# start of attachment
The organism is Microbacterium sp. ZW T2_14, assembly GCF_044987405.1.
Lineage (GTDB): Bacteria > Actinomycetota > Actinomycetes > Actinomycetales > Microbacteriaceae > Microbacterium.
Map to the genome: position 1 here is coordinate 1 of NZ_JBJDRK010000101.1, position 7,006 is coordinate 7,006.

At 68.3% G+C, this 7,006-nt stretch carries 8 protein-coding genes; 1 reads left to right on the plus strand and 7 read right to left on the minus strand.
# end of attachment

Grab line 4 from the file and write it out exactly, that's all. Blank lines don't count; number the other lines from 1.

At 68.3% G+C, this 7,006-nt stretch carries 8 protein-coding genes; 1 reads left to right on the plus strand and 7 read right to left on the minus strand.